The American Revolution is still being fought, and the Washington-based administrative state is the biggest enemy.
Bitcoin and Blockchain
Bitcoin, the world’s first form of digital cash, is a nascent invention that has overturned centuries of commonly-held assumptions about monetary policy and the role of government in the provision of money. Whereas universities have long taught that money can only be provided by a government that guarantees it and demands its use in taxation, Bitcoin has thrived for eight years without any government backing it, tantalizingly offering a glimpse of a future separation between state and money, starving government of the fuel that powers its totalitarian impulses and warlike tendencies.
In my last article and blog on Bitcoin, I discussed some issues that Bitcoin faced from consolidation and the increasing professionalization of Bitcoin “mining.” These issues may soon be coming to a head in an argument about Bitcoin’s underlying code that offers two divergent paths for the future of Bitcoin – or a third way in which it splits into two separate assets. This possibility is both a serious concern for Bitcoin users and investors.
Those who dream of a world with greater economic freedom have traditionally relied on the pen, the ballot box, and sometimes the sword to effect change. But a relatively new technology called blockchain may make the computer a potent tool to achieve greater liberty.
We have written recently at AIER about how blockchain – and bitcoin, the cryptocurrency that is one early and prominent application of blockchain technology – may be important to the future of money and exchange. In this article, I discuss how in the past few years, the center of gravity of the bitcoin world moved to China and the lessons we can draw from the resulting cycle of consolidation and regulation. This may have important implications for the future of bitcoin, as well as a being a potential challenge to the decentralization that is part of the fundamental appeal of cryptocurrencies.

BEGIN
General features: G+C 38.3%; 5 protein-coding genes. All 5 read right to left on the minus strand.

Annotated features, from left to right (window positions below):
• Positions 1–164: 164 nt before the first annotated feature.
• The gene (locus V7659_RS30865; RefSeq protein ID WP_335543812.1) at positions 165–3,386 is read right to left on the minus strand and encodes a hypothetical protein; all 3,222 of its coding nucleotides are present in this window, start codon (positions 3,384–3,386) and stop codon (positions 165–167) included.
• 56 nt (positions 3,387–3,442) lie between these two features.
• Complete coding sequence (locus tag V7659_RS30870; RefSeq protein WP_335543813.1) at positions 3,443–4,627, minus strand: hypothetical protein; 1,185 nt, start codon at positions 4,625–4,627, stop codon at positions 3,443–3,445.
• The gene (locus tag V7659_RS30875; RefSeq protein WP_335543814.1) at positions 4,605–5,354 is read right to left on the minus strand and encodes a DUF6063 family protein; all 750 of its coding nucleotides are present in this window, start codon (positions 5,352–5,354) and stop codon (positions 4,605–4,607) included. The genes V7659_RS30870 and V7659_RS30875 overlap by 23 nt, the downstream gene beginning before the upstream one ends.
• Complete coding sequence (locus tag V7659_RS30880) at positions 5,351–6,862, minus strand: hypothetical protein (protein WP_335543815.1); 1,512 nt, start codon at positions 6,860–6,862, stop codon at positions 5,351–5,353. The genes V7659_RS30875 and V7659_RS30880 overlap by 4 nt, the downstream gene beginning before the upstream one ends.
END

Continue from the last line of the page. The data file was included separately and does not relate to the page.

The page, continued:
New technologies that bring major changes to society rarely do so in ways that are straightforward or easy to predict. In a previous article, we described the basics of blockchain technology and how it could enhance and safeguard fundamental economic rights. Viewing adoption of this technology as an inevitable force that will protect civil liberties and reduce government dominance over legal and economic affairs is therefore tempting.
New technology can both disrupt and entrench existing large and powerful players in a market. In a previous article, I explained the importance of blockchain technology. A blockchain is a type of database that is distributed to all users without a centrally managed hub and that stores unalterable digital records. It is most commonly known today as the technology underlying bitcoin, keeping records of the cryptocurrency’s ownership and allowing ownership to be transferred.